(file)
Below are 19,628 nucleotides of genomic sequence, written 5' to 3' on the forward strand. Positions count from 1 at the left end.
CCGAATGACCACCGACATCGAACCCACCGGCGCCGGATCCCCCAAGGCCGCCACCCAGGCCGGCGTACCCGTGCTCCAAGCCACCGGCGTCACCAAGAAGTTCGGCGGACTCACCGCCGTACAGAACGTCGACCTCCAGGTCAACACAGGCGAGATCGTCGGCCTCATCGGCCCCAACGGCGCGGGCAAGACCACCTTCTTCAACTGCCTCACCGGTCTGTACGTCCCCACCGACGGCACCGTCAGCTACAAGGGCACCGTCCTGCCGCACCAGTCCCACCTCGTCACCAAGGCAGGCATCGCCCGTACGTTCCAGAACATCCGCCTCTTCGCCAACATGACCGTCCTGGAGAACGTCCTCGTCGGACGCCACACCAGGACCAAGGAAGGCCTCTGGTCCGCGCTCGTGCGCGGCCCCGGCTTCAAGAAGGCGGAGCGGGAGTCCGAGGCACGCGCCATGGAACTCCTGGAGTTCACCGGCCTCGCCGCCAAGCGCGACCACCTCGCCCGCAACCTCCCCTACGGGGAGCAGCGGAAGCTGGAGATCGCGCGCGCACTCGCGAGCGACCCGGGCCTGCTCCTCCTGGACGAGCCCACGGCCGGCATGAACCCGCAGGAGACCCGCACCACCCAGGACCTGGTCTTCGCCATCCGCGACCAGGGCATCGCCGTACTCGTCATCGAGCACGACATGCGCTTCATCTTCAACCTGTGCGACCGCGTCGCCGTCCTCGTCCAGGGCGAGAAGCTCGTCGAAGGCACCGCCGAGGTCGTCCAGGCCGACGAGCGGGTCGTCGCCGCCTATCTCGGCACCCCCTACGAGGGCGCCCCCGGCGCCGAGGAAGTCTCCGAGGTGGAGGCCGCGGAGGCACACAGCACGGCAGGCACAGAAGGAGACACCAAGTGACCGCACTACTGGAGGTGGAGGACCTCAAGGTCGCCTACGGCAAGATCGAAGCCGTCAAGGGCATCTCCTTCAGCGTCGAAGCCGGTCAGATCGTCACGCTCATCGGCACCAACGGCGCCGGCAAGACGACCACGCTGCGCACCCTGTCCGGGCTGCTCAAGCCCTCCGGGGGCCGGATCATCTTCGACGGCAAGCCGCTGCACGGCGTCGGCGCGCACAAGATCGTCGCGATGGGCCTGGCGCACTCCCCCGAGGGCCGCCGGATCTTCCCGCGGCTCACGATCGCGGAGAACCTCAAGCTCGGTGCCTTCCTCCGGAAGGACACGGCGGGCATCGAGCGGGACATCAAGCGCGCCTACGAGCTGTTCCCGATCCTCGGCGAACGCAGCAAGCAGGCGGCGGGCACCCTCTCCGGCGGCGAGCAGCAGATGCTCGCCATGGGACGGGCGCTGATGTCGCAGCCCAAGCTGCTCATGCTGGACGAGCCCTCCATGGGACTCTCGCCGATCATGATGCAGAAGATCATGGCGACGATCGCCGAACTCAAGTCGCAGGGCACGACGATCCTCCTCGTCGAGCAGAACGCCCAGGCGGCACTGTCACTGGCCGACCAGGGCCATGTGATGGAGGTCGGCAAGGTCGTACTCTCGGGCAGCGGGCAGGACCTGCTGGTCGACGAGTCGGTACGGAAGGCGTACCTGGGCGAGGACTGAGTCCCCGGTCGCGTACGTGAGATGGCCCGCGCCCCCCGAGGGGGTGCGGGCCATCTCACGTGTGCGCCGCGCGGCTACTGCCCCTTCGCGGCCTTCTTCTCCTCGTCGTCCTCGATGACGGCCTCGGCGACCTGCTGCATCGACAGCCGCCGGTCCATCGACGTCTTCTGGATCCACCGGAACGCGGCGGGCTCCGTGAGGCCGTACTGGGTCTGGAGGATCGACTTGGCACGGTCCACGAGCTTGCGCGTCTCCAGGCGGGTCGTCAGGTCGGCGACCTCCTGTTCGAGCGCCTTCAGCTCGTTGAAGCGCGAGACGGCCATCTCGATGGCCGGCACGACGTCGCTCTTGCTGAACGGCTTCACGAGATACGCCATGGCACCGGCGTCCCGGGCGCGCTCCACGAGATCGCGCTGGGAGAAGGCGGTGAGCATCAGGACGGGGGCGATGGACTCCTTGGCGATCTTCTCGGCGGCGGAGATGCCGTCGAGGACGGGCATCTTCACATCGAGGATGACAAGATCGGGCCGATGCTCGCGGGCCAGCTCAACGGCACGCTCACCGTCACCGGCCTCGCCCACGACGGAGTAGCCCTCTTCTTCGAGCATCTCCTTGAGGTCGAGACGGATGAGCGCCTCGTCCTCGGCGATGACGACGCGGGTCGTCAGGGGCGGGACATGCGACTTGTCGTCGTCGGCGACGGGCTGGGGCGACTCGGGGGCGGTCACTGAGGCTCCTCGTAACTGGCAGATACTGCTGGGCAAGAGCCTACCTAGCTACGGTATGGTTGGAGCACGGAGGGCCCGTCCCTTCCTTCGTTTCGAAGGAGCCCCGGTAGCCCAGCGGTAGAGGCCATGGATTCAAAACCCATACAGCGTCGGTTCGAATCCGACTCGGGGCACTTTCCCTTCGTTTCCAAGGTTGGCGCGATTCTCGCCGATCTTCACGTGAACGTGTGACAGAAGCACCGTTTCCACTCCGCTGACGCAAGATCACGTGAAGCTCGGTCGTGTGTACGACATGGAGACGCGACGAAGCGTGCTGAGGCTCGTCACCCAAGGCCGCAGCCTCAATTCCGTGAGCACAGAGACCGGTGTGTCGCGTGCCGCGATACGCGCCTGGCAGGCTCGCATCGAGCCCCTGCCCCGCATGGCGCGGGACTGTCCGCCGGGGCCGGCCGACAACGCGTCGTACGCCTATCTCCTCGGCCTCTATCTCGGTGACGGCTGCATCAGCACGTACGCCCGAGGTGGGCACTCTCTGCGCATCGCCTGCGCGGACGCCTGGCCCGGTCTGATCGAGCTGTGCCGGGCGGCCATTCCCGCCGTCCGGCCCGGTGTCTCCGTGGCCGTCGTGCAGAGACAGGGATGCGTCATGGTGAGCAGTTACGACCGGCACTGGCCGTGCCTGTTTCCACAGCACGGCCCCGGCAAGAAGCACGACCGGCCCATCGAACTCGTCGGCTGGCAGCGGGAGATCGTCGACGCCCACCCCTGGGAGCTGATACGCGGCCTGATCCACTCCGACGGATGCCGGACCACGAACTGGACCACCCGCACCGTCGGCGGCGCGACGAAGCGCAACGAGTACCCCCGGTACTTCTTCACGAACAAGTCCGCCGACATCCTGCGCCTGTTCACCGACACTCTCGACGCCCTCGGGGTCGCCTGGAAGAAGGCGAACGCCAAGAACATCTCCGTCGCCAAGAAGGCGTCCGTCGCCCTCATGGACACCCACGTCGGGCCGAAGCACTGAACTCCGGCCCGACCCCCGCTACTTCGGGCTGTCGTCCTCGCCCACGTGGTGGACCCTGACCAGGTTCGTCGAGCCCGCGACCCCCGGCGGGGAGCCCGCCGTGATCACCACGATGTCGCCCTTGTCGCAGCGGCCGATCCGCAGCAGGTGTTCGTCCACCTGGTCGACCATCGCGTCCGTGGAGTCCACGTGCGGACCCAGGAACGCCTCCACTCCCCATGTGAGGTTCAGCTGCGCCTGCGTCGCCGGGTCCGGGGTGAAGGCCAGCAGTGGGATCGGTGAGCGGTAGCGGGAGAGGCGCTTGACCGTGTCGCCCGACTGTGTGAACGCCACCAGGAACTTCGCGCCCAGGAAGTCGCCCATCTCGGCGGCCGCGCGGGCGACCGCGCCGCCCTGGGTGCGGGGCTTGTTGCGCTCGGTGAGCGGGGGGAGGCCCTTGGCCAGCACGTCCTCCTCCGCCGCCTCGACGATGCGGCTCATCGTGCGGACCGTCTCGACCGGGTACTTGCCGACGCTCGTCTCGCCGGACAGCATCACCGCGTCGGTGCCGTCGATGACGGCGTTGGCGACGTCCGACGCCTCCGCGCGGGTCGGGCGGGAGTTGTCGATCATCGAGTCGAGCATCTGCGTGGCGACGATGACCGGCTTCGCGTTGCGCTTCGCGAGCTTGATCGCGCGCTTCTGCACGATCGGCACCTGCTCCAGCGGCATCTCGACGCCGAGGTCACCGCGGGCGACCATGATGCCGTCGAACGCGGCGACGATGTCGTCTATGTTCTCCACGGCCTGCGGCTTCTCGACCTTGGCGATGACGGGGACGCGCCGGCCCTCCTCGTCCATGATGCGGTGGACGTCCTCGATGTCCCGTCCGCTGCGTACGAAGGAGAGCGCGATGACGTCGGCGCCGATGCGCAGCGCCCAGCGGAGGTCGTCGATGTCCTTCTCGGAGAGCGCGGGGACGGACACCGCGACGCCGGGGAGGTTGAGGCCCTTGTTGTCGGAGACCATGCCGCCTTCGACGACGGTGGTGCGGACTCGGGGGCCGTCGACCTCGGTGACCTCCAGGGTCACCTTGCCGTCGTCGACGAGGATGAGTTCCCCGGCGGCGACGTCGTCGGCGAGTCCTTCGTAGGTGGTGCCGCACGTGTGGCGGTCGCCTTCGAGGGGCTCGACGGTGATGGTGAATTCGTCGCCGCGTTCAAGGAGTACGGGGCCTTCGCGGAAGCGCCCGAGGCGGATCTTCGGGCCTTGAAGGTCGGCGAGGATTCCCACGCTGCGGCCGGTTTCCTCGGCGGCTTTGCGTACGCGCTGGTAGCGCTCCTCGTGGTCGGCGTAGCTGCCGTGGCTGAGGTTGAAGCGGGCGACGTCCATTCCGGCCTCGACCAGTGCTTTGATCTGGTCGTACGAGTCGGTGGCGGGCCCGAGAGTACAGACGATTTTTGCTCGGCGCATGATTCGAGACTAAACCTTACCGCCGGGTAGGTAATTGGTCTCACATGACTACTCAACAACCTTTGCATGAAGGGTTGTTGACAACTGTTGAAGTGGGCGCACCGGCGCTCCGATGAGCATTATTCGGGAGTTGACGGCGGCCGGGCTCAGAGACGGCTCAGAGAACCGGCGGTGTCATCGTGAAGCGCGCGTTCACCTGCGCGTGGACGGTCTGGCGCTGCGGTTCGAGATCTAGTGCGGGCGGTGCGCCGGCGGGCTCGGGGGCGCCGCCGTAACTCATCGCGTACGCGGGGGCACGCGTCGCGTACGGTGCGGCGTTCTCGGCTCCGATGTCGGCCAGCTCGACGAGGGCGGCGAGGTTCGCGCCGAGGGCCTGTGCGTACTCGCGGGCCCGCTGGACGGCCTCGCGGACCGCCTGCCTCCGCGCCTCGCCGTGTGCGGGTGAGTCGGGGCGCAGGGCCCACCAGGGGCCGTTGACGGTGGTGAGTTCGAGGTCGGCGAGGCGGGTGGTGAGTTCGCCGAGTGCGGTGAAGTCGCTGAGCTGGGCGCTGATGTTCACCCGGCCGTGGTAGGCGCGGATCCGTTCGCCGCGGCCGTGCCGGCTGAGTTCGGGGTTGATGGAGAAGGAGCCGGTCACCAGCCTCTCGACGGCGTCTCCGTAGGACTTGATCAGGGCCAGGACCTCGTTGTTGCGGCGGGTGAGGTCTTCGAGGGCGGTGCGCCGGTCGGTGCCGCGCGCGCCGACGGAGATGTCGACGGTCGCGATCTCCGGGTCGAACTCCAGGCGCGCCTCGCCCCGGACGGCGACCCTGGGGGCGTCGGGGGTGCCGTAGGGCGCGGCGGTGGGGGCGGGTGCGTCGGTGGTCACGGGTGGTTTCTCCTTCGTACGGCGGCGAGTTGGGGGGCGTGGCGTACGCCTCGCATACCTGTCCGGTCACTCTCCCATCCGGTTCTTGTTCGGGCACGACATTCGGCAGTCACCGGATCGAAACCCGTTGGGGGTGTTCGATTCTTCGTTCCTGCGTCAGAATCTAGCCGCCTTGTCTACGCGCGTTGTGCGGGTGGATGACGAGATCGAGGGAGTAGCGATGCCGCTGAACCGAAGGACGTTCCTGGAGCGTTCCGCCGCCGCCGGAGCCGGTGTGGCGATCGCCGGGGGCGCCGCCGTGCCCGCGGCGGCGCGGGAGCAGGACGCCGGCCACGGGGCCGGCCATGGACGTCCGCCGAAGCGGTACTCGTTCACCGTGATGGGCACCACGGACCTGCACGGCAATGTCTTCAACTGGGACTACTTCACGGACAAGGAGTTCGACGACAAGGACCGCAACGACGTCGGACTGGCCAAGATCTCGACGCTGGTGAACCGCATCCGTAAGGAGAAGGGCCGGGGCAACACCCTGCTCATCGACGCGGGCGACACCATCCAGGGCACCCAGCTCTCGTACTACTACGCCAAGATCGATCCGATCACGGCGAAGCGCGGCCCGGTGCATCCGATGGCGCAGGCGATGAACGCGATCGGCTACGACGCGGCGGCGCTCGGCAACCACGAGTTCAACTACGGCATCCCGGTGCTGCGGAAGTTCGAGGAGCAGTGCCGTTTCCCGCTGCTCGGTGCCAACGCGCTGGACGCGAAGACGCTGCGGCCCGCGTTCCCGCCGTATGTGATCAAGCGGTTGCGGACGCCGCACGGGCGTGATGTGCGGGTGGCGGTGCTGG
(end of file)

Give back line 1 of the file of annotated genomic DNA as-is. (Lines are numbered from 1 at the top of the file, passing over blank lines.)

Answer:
Below are 19,628 nucleotides of genomic sequence, written 5' to 3' on the forward strand. Positions count from 1 at the left end.